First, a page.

Best Practices for Creating Mobile-first Content
Why is Content so Important for Mobile-first Websites?
Mobile screens have smaller viewports than a desktop; you have much less real estate on a mobile screen to showcase your content. For most users, mobile is the primary device to connect to the internet. Mobile readers expect excellent user experience when they visit a website. So, if they can’t view the primary content on loading, and instead have interstitials staring at them, it’s a case of bad user experience. You can expect to lose rankings and customers to your content optimised competitor websites.
How to Create Mobile-first Content
Read on for some best practices to create mobile-first content.
Begin With Your Primary Content
The centre and top half of the screen receive the maximum eye attention. So, you must begin with your primary and most compelling content at the top of the page and above the fold.
Keep Content Concise and Relevant
When it comes to mobiles, less is more. But it doesn’t mean that longer content does not work. The trick is in knowing which piece can be kept short and which needs in-depth treatment. If possible, break one long post into meaningful short ones. Use short sentences and paragraphs.
Use Short and Engaging Headlines
Short and engaging headlines can captivate the reader instantly. Clear and simple headings that tell the reader what exactly they can expect from the content is a great way to get the reader to scroll down further. Use smaller fonts if needed to keep the headings in the above fold.
Use Short and Catchy Titles and Descriptions
Titles and descriptions help to increase click-through rates. Mobile screens may not be able to display the complete text. Keeping the keywords at the beginning of titles can help to display relevant titles and descriptions in mobile search results.
Include Local Information
More than half of local searches are done on mobiles. If your business has a local element, include location keywords in the metadata. This will help to rank your mobile content for local searches. Add contact information like phone and address on every page.
Avoid creating big chunks of text. Break into short paragraphs and use subheadings wherever possible. Using bulleted lists give an impression of organised content and improves readability.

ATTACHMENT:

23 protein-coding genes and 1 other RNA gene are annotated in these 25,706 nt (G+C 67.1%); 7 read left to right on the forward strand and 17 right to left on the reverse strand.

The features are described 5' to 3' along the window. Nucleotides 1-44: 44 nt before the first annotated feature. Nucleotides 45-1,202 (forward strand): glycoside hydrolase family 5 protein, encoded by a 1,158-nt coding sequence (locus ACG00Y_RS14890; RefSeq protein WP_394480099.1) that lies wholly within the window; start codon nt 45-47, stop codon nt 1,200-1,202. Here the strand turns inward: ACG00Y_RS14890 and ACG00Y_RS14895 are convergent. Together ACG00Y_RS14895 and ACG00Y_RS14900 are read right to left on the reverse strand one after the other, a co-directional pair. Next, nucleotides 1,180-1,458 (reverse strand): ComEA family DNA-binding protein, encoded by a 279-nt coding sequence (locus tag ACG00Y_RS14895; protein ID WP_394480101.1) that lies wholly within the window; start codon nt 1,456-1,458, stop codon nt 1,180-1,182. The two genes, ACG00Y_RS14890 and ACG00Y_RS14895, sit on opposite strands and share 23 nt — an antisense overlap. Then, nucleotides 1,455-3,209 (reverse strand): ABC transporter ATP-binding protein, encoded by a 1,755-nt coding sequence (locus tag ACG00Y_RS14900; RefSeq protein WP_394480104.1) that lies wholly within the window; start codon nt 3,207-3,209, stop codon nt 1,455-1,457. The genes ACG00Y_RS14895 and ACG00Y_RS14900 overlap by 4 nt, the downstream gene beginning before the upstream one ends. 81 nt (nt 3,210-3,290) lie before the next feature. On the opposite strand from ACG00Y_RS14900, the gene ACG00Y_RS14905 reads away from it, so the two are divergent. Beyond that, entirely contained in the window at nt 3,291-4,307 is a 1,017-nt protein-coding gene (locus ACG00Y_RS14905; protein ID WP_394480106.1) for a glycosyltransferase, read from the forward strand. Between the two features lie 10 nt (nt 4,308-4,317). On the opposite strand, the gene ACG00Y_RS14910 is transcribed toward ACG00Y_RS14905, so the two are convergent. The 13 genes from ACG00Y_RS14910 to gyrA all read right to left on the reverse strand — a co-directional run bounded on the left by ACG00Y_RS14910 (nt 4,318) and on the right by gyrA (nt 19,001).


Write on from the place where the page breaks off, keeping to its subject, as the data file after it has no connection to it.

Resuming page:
Break Up ‘Wall of Texts’ with Images and Videos
Images and videos work two ways – they add visual appeal and break large blocks of text, and get shared more often. You need to ensure that they are used in supported formats, compressed to reduce loading times and are relevant to the context.
Page Covering Interstitials are a No-no
A very common mistake is interstitials or overlays that cover a page partially or fully. This leads to bad user experience and can lead to high bounce rate.
Pep-up Your CTAs
Avoid using watered-down versions of CTAs designed for desktop websites. Create mobile-first CTAs for mobile-first sites. Use icons and buttons instead of text. Place them in the high thumb activity area of mobile screens. Ensure that your CTAs lead to pages that are able to load on mobiles.
A clean and simple design allows you to load the site fast and draw attention to the content. Keep only those elements that are immediately necessary on page loading. You can use search functions for the rest of the resources. Provide clear navigation and place buttons at comfortable distances.
Optimise for Social Media
Nearly 80 percent of users log in to Social Media on their mobiles. Users expect clearly and prominently placed social share buttons on websites when viewed on mobiles. Ensure that your posts, webpages and other content are easily shareable. Use relevant, concise and informative content. Make content visually attractive with images and videos.
Viewports – The visible area of a webpage on a device. The viewport will be smaller for a mobile screen than a desktop.
Interstitial Ads – Interactive full-screen ads that cover the interface of the site.
CTAs – Call To Action are buttons, on a webpage (usually landing pages) that a user needs to click to take an action.
Examples – Sign up, Subscribe, Learn more.
Metadata – Provides information about other data. Examples – author, created or modified date, file size etc.